Let’s start with the basic eight-foot sheet of drywall. Most drywall contractors apply drywall horizontally however I have seen some contractors working with metal stud framing install 10 foot sheets of drywall vertically.
The reasons for installing the 10 foot sheets of drywall up and down or vertically in this situation are quite simple. There is no structural strength required in these walls because they are simply partitions dividing rooms and usually the drywall only needs to be finished up to 9 feet. This is the only time I have seen drywall ran vertically.
In a wood framed house the drywall actually adds a little sheer value to the home itself.
The manufacturer suggests installing eight-foot sheets of drywall horizontally. The horizontal application of drywall means installing the 4 foot side of the Drywall Quote up and down and the eight-foot side of the drywall side to side.
What is the reason for installing the 4 x 8 sheets horizontally?
When it comes to finishing the drywall the 4 foot seams that run up and down or vertical will not be as noticeable as a seam running up and down the entire wall. If you haven’t read one of my last articles on eye level window setting then let me give you a brief eye level education.
A person 5’8″ in height will be more apt to notice things between 4’6″ off the ground and 6’6″ off the ground. If we ran the drywall vertical there is a good chance the eyes would be able to pick up any finishing flaws in the drywall. Running the drywall horizontally will just put us a little out of range from the lower eye level of 4 foot six with our finish.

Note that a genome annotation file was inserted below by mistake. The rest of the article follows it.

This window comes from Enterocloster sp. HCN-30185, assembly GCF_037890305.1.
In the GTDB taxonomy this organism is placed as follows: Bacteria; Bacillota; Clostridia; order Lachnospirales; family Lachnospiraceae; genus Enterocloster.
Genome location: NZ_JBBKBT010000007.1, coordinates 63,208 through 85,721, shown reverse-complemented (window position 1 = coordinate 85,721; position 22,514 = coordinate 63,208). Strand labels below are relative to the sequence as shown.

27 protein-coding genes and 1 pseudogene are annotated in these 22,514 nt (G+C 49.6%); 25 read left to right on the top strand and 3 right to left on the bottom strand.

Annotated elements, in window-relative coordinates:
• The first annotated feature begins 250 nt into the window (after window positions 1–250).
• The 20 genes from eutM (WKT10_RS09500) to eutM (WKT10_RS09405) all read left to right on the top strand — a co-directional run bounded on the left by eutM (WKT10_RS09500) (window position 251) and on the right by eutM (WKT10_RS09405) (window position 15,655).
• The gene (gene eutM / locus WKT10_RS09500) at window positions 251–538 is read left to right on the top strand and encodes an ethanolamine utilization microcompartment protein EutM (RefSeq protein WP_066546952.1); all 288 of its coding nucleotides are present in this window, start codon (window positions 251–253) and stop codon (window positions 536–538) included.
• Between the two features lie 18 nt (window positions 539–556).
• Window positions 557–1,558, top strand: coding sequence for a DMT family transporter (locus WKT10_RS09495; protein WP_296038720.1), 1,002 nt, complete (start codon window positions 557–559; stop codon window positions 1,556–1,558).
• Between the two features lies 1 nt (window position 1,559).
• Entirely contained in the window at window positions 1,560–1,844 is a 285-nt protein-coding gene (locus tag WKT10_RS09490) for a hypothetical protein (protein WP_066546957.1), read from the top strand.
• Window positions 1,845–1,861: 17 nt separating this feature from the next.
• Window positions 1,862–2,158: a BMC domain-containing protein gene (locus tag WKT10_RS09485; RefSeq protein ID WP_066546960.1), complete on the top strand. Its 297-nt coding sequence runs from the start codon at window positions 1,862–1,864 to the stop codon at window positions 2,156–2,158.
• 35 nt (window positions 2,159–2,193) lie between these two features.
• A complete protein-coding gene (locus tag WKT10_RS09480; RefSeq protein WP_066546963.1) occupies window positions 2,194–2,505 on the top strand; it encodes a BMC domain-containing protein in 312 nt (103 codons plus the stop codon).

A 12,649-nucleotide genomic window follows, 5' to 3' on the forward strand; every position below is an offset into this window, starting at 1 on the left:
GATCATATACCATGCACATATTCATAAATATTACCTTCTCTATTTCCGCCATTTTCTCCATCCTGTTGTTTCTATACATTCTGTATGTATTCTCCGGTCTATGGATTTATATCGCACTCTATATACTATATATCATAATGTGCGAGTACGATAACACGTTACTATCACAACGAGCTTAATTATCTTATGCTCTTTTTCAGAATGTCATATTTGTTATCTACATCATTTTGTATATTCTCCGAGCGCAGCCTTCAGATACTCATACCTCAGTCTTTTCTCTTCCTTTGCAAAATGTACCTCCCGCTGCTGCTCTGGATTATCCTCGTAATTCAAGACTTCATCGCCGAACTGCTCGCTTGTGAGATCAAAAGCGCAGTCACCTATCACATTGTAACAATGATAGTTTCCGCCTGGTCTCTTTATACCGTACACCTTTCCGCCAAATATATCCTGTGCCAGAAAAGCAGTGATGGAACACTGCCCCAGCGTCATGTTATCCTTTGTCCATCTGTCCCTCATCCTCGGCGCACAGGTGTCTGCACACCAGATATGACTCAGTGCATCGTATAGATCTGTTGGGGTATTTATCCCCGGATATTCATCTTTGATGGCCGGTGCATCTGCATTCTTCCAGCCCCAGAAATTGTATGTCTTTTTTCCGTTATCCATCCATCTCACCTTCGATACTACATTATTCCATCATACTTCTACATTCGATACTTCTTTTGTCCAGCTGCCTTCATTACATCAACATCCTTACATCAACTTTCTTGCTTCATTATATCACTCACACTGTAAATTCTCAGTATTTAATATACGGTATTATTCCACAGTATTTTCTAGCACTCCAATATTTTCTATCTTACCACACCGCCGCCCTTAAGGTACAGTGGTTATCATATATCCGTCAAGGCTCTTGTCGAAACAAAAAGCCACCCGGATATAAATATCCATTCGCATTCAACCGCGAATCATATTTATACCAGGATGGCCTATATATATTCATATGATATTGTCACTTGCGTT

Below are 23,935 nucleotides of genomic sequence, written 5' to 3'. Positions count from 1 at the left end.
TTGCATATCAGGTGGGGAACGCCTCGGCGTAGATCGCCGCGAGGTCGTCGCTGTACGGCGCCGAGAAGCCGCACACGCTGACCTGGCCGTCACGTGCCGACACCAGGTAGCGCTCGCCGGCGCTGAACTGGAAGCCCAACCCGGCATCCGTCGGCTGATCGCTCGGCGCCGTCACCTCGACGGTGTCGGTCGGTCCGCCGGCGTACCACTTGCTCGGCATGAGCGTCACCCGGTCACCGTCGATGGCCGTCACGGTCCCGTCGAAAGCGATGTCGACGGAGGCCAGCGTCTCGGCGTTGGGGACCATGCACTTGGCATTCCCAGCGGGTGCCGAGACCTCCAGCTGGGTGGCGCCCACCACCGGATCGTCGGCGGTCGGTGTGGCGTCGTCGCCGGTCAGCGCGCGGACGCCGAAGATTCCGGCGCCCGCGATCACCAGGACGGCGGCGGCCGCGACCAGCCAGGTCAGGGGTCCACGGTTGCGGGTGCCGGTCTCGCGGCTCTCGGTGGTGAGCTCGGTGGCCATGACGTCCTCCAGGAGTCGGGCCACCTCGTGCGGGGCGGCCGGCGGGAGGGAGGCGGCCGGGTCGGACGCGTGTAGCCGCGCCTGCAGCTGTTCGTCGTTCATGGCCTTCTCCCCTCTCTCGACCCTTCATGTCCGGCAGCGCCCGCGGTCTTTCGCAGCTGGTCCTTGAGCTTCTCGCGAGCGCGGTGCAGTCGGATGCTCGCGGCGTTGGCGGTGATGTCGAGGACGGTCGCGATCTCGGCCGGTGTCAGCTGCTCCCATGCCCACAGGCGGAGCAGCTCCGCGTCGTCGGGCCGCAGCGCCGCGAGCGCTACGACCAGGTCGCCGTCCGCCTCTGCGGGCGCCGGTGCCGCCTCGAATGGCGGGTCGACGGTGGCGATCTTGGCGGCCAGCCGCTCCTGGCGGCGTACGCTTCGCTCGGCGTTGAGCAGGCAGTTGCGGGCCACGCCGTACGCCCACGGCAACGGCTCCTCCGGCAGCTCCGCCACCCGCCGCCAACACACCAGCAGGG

Another reason for installing the drywall horizontally is there is a good chance your eyes would be able to pick up four foot lines in the wall going from floor to ceiling quite easily. On older homes you will see lines in the ceilings about every 24 inches. This is because the plaster or drywall ceilings is starting to sag in between the ceiling joist.
These lines are difficult to do anything about once the drywall is finished. The only alternative you would have is to remove the ceiling and re-drywall and finish it.
Drywall ran vertically will tend to crack easier than staggered drywall ran horizontally. The four foot section of drywall is stronger than the 8 foot section. If you stagger your drywall breaks every four feet this will increase the strength of your wall as well.
Try not to break the drywall at any door openings. The door openings seem to crack easily from the corners working their way towards the ceiling. Let the drywall run over the doorway and then cut the doorway out leaving the rough door opening during wallboard installation.
If you have ever seen a house that was drywalled by a professional crew the waste is unbelievable. The reason for this is simply that the drywall contractor does not want to come back and patch cracks in the walls three or four years after he is done. It can be quite labor intensive installing scrap pieces of drywall versus using larger sheets to cover the same area.